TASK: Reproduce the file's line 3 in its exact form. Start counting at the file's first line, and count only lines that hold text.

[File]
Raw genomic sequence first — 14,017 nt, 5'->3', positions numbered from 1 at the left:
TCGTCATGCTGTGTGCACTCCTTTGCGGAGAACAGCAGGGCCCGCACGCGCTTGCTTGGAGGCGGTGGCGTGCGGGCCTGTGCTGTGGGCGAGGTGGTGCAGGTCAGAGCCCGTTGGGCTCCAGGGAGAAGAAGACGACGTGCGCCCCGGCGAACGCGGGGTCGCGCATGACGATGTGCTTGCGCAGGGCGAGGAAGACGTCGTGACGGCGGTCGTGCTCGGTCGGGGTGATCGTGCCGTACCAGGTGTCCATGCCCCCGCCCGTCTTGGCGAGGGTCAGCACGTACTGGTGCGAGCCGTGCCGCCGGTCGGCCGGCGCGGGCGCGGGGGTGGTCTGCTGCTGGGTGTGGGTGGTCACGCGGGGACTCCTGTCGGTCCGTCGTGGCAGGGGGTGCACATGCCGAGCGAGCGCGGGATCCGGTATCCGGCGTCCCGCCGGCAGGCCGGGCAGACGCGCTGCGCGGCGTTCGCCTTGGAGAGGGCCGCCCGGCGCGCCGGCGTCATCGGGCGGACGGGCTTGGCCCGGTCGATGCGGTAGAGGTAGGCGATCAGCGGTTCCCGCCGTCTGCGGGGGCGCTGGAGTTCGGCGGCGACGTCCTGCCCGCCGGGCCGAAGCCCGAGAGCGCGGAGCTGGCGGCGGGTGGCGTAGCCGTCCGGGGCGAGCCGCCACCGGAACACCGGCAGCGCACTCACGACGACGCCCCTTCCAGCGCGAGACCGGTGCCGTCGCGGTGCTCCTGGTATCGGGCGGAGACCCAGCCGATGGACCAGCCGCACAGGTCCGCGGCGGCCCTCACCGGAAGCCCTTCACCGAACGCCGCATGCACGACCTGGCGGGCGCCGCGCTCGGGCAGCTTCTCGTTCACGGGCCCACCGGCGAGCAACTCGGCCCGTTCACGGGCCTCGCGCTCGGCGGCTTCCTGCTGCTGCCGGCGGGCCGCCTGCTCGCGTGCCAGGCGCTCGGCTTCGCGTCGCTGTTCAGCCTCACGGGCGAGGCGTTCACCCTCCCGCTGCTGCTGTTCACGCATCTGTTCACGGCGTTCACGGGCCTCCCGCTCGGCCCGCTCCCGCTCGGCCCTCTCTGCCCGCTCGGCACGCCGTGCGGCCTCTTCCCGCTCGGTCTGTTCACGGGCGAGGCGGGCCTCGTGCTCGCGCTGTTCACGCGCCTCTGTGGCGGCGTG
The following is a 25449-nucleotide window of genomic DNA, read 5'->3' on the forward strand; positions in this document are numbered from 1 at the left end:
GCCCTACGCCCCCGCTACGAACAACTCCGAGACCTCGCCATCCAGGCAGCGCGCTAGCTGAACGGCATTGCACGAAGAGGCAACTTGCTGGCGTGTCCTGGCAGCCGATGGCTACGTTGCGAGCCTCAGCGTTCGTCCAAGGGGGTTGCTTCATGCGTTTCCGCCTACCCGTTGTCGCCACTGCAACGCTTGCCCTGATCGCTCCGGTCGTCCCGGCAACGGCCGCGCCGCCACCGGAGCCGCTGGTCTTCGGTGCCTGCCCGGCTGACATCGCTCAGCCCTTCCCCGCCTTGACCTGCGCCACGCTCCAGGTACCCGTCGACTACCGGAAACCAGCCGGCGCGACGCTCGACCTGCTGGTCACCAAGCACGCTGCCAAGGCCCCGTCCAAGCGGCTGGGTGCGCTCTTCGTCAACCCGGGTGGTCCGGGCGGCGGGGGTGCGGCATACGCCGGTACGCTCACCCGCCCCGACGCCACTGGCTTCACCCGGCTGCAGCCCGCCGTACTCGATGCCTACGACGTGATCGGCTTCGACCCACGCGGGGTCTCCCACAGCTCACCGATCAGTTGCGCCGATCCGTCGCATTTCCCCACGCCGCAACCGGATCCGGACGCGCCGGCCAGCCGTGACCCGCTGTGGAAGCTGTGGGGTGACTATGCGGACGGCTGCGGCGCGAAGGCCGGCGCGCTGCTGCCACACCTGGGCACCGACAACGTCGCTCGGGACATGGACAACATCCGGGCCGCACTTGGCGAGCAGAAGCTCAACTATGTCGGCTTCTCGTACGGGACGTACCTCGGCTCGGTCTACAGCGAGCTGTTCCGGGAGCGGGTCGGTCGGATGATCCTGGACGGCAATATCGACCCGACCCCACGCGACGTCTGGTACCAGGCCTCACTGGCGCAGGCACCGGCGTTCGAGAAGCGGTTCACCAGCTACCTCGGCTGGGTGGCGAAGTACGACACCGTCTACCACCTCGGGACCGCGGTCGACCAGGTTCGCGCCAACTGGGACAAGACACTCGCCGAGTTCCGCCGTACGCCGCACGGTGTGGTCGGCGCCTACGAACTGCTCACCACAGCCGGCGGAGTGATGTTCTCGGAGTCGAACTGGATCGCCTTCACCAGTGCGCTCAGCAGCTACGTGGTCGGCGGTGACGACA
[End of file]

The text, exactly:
The following is a 25449-nucleotide window of genomic DNA, read 5'->3' on the forward strand; positions in this document are numbered from 1 at the left end: